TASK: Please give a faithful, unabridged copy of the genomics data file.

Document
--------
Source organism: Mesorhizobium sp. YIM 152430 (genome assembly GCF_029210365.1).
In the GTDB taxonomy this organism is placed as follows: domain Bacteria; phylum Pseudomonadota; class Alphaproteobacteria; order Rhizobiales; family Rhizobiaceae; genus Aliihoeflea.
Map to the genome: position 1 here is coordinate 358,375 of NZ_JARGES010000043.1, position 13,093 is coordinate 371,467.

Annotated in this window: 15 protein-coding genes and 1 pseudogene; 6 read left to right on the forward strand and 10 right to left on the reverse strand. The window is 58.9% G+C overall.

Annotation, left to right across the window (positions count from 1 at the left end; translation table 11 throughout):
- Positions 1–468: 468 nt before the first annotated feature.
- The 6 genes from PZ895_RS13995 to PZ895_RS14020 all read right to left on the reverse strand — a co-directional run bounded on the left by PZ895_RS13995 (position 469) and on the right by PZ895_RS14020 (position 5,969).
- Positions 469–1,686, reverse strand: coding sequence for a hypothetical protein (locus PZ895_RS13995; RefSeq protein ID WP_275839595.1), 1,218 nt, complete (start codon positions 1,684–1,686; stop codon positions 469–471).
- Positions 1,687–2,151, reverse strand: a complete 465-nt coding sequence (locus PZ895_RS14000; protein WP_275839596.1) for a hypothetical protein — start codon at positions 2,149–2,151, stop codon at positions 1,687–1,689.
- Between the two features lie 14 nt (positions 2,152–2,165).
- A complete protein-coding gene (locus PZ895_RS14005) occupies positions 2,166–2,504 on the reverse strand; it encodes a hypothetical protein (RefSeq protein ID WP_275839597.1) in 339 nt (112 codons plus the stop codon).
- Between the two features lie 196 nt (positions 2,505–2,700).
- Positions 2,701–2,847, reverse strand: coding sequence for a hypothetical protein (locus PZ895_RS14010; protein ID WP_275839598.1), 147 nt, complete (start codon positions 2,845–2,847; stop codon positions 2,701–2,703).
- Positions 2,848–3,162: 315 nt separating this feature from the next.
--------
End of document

Source organism: Mesorhizobium sp. YIM 152430 (genome assembly GCF_029210365.1).
In the GTDB taxonomy this organism is placed as follows: domain Bacteria; phylum Pseudomonadota; class Alphaproteobacteria; order Rhizobiales; family Rhizobiaceae; genus Aliihoeflea.
Map to the genome: position 1 here is coordinate 358,375 of NZ_JARGES010000043.1, position 13,093 is coordinate 371,467.

Annotated in this window: 15 protein-coding genes and 1 pseudogene; 6 read left to right on the forward strand and 10 right to left on the reverse strand. The window is 58.9% G+C overall.

Annotation, left to right across the window (positions count from 1 at the left end; translation table 11 throughout):
- Positions 1–468: 468 nt before the first annotated feature.
- The 6 genes from PZ895_RS13995 to PZ895_RS14020 all read right to left on the reverse strand — a co-directional run bounded on the left by PZ895_RS13995 (position 469) and on the right by PZ895_RS14020 (position 5,969).
- Positions 469–1,686, reverse strand: coding sequence for a hypothetical protein (locus PZ895_RS13995; RefSeq protein ID WP_275839595.1), 1,218 nt, complete (start codon positions 1,684–1,686; stop codon positions 469–471).
- Positions 1,687–2,151, reverse strand: a complete 465-nt coding sequence (locus PZ895_RS14000; protein WP_275839596.1) for a hypothetical protein — start codon at positions 2,149–2,151, stop codon at positions 1,687–1,689.
- Between the two features lie 14 nt (positions 2,152–2,165).
- A complete protein-coding gene (locus PZ895_RS14005) occupies positions 2,166–2,504 on the reverse strand; it encodes a hypothetical protein (RefSeq protein ID WP_275839597.1) in 339 nt (112 codons plus the stop codon).
- Between the two features lie 196 nt (positions 2,505–2,700).
- Positions 2,701–2,847, reverse strand: coding sequence for a hypothetical protein (locus PZ895_RS14010; protein ID WP_275839598.1), 147 nt, complete (start codon positions 2,845–2,847; stop codon positions 2,701–2,703).
- Positions 2,848–3,162: 315 nt separating this feature from the next.